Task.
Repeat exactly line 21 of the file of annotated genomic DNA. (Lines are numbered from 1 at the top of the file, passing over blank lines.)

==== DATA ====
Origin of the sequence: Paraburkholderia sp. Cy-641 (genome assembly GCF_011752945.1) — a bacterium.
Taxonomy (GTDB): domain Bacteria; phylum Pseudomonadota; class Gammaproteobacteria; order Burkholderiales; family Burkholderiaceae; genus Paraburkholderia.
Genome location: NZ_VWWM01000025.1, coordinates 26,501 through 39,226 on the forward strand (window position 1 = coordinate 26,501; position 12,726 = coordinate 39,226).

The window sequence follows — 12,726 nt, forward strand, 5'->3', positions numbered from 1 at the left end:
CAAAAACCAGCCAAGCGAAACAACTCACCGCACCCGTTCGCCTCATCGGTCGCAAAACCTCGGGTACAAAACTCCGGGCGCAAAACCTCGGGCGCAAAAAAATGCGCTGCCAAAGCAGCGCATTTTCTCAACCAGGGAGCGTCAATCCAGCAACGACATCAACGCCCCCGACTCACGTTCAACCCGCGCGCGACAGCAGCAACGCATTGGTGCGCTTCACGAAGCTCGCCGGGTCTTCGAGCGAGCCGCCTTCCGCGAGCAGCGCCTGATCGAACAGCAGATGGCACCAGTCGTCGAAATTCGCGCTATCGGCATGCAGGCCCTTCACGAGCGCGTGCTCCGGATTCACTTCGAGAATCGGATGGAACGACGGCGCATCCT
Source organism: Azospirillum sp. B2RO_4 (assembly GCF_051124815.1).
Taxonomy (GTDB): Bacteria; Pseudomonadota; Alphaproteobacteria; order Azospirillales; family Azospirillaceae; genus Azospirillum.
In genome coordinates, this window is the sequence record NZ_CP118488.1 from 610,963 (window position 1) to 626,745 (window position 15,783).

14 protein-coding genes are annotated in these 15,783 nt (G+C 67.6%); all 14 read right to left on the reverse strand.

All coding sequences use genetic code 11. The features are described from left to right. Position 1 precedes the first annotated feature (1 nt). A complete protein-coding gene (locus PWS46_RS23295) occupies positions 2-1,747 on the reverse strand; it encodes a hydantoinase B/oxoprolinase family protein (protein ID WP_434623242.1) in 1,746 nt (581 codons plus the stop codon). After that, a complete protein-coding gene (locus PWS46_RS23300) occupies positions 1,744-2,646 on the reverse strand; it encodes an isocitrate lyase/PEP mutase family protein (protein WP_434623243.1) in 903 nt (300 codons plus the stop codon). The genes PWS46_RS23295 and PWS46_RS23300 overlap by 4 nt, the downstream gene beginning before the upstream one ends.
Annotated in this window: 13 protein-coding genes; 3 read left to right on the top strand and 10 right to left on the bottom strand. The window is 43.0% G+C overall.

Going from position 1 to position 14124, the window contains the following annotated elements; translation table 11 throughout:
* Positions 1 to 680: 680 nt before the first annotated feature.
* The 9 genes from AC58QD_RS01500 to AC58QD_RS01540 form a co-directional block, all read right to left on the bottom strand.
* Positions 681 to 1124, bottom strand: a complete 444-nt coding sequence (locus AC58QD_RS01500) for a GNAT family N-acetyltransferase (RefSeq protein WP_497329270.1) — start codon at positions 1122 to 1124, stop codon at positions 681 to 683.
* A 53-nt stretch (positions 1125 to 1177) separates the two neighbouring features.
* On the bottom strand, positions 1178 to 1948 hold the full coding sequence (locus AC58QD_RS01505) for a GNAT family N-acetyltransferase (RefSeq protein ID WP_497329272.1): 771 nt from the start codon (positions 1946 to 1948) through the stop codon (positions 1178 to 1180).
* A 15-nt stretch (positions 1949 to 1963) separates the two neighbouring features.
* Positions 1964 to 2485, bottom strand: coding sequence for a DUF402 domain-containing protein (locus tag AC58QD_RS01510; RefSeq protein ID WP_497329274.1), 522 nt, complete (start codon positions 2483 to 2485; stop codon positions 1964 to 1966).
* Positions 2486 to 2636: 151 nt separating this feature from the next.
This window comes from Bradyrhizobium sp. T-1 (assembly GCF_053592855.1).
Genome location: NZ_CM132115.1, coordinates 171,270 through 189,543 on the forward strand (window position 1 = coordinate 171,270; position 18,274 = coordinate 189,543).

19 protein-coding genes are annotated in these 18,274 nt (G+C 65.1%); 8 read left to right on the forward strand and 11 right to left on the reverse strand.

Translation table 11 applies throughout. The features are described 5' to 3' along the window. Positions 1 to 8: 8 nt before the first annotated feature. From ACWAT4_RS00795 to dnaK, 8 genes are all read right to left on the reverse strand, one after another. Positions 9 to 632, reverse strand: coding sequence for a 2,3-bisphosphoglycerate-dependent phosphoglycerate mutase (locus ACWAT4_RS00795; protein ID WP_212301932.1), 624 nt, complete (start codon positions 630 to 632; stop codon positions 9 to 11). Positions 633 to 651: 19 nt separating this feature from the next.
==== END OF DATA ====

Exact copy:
This window comes from Bradyrhizobium sp. T-1 (assembly GCF_053592855.1).